Chemogenetic Inactivation of Orbitofrontal Cortex Decreases Cue-induced Reinstatement of Ethanol and Sucrose Seeking in Male and Female Wistar Rats.Alcohol Clin Exp Res. 2020 Jul 06 [Online ahead of print]AC
The orbitofrontal cortex (OFC) encodes internal representations of outcomes and subjective value to facilitate flexible reward seeking. OFC activation is associated with drug seeking in both human subjects and animal models. OFC plays a role in alcohol use, but studies in animal models have produced conflicting results with some showing decreased seeking after OFC inactivation but others showing increased seeking or no changes. In part, this may be due to the different measures of alcohol seeking used (e.g., homecage drinking vs. operant seeking).
We characterized the impact of transient inactivation of OFC (primarily lateral and, to a lesser extent, ventral subregions) using inhibitory hM4Di designer receptors exclusively activated by designer drugs (DREADDs). OFC neurons were transiently inhibited during 10% and 20% alcohol (ethanol, EtOH) and sucrose homecage consumption, fixed ratio (FR1) operant self-administration, and cue-induced reinstatement of either 10% EtOH or sucrose in male and female rats.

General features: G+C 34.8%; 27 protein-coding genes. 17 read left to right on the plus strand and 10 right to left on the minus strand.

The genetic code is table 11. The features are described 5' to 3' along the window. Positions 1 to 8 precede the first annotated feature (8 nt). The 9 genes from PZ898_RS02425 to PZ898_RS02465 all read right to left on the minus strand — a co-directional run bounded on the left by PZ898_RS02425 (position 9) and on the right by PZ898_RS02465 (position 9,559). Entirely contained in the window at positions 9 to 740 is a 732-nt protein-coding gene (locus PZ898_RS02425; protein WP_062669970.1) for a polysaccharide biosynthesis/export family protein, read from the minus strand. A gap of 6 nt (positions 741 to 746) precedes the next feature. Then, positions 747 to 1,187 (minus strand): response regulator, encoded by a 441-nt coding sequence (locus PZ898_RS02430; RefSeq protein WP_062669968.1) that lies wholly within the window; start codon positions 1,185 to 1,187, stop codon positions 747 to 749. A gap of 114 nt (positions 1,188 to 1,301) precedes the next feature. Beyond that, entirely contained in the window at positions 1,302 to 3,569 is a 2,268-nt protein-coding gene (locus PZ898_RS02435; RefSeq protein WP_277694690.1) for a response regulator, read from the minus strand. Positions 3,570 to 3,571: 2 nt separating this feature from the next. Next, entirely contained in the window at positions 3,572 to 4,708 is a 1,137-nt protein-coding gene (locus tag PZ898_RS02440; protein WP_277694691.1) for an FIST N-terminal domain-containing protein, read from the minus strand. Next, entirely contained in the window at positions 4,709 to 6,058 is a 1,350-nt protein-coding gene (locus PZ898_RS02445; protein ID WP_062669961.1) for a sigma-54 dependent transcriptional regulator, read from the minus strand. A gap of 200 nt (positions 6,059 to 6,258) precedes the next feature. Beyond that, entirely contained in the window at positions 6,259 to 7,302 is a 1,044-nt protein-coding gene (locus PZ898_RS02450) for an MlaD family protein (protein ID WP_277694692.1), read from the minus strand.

OFC inactivation did not affect sucrose or EtOH consumption in the homecage, nor did it influence seeking or consumption under FR1 operant conditions. In contrast, OFC inactivation suppressed cued-induced reinstatement for both EtOH and sucrose in both male and female rats.
Our results are aligned with previous work indicating a selective suppressive effect of OFC inactivation on reinstatement for alcohol and other drugs of abuse. They extend these findings to demonstrate no effect on homecage consumption or FR1 seeking as well as showing an impact of sucrose reinstatement. These data indicate that OFC plays a uniquely important role when reward seeking is driven by associations between external stimuli and internal representations of reward value, both for natural and drug rewards. They further implicate the OFC as a key structure driving relapse-associated seeking and potentially contributing to alcohol use disorder and other diseases of compulsive reward seeking.